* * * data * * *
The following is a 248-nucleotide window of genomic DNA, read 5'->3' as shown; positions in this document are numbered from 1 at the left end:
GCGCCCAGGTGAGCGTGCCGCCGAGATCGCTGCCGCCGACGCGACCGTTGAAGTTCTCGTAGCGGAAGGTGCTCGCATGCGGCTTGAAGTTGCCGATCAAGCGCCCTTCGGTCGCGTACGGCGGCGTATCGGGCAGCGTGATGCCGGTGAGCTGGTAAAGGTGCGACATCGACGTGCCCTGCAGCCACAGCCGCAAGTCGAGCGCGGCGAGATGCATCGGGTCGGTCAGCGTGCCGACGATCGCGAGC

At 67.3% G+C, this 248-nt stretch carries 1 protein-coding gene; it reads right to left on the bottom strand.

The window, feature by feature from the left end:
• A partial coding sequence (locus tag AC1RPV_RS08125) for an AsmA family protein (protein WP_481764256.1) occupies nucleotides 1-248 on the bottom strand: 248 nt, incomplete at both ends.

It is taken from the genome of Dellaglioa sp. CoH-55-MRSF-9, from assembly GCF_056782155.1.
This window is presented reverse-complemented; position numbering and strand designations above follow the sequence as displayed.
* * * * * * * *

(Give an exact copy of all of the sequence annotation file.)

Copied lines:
The following is a 248-nucleotide window of genomic DNA, read 5'->3' as shown; positions in this document are numbered from 1 at the left end:
GCGCCCAGGTGAGCGTGCCGCCGAGATCGCTGCCGCCGACGCGACCGTTGAAGTTCTCGTAGCGGAAGGTGCTCGCATGCGGCTTGAAGTTGCCGATCAAGCGCCCTTCGGTCGCGTACGGCGGCGTATCGGGCAGCGTGATGCCGGTGAGCTGGTAAAGGTGCGACATCGACGTGCCCTGCAGCCACAGCCGCAAGTCGAGCGCGGCGAGATGCATCGGGTCGGTCAGCGTGCCGACGATCGCGAGC

At 67.3% G+C, this 248-nt stretch carries 1 protein-coding gene; it reads right to left on the bottom strand.

The window, feature by feature from the left end:
• A partial coding sequence (locus tag AC1RPV_RS08125) for an AsmA family protein (protein WP_481764256.1) occupies nucleotides 1-248 on the bottom strand: 248 nt, incomplete at both ends.

It is taken from the genome of Dellaglioa sp. CoH-55-MRSF-9, from assembly GCF_056782155.1.
This window is presented reverse-complemented; position numbering and strand designations above follow the sequence as displayed.